No bid to replace Turkey’s opposition alliance: Akşener
Meral Akşener, the chair of Turkey’s İYİ (Good) Party, refuted today claims over attempts to replace the current Nation Alliance with the main opposition Republican People’s Party (CHP). Parliament spokesperson Mustafa Şentop is engaged in a duel with the CHP over repeating a vote in parliament.
And in Turkey’s region, Russia-Ukraine tensions escalated once again. The U.S. and Iran have decided to return to indirect nuclear talks on April 6. Here are the headlines of the day:
Akşener: No efforts for a third alliance
İYİ Party leader Akşener said in response to a question in Ankara on April 2 that her party was not in search of a third election alliance. İYİ and the CHP entered the last elections under the NAtion Alliance against the People’s Alliance of the ruling Justice and Development Party (AKP) and the Nationalist Movement Party (MHP) of Devlet Bahçeli. “There is currently no election work. Nothing,” Akşener said. “But speaking about real issues has turned into something difficult in the country: Hunger, unemployment, favoritism, the situation of the tradesmen. We are resisting here. We will continue to do this. We will not fall into that trap.”
KIlıçdaroğlu: Bahçeli made his future parallel to Erdoğan’s future
CHP leader Kemal Kılıçdaroğlu reacted to the MHP’s suggestion “to close the Constitutional Court.”
“The Constitutional Court is important. It is the last judicial authority we can apply to. Therefore, it is not the right approach to say let’s close the Constitutional Court. Saying it means that you don’t believe in democracy.”
Kılıçdağlu also commented on Akşener’s view that the MHP suggestion came to save Erdoğan from discussions on whether his presidential candidacy for another term is legitimate or not. Responding to questions in Ankara, Kılıçdaoğlu said “This view is consistent in itself because Mr. Bahçeli made his entire political future parallel to that of Erdoğan”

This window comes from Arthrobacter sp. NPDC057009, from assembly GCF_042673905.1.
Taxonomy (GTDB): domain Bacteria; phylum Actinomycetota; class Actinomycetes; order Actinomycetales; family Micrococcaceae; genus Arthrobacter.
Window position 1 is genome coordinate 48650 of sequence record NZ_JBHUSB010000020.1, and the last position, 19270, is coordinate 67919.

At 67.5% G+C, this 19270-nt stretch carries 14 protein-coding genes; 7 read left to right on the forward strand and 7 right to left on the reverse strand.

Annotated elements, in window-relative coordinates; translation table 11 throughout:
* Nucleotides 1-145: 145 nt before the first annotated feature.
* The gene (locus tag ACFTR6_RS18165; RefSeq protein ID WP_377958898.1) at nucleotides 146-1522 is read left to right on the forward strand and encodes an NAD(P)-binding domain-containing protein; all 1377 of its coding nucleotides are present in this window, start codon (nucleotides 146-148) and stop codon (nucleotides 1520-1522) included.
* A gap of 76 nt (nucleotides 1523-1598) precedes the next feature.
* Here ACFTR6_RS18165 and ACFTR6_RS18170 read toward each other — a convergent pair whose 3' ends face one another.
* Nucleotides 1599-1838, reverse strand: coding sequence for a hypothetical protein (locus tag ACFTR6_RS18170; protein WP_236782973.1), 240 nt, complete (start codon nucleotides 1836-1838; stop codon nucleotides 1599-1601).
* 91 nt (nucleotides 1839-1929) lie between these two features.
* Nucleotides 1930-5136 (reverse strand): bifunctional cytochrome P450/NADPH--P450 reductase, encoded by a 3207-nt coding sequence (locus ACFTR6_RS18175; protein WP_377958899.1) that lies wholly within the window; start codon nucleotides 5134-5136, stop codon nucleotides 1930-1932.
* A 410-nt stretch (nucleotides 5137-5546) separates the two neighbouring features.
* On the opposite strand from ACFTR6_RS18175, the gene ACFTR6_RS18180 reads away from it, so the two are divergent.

Şentop defends controversial revote
Meanwhile, a voting debate between CHP and Parliament Speaker Şentop is lingering. Şentop gathered the Board of Spokespersons, a parliament body under his chair, for a revote depending on the opposition by the AKP and the MHP after a draft law suggesting a security check for people to be appointed to a public institution for the first time was returned by the opposition.
The CHP’s deputy chair of parliament group, Özgür Özel, had accused the parliament speaker of changing the rules during the game. The gathering called by Şentop is unlawful and against the Constitution and the parliament by-laws. However, Şentop said there were former examples of that, saying that criticism against him was “manipulative” and “ignorant.”
Iran nuclear talks restart
Iranian Deputy Foreign Minister Abbas Araqchi, meanwhile, said Iranian officials will meet with representatives of the bloc consisting of China, Britain, Germany, France and Russia on April 6 in Vienna for “very serious talks”. Western sources have also confirmed this information that means the start of indirect nuclear talks between Tehran and the Joe Biden administration.
Former U.S. president Donald Trump withdrew from the agreement on Iran’s nuclear program in 2018 and imposed new sanctions on Tehran.
Biden was looking for ways to return to the nuclear deal.
Tensions rise in Ukraine
On the other hand, Kremlin spokesperson Dimitry Peskov warned that if NATO and the United States send troops to Ukraine, Russia will “have to take extra steps to ensure national security”. Evaluating the increasing tension in the Donbass region in the east of Ukraine, Peskov said, “The deployment of U.S. troops in Ukraine causes the tension near the borders of Russia to escalate. Of course, this situation obliges the Russian side to take additional measures to ensure its security.”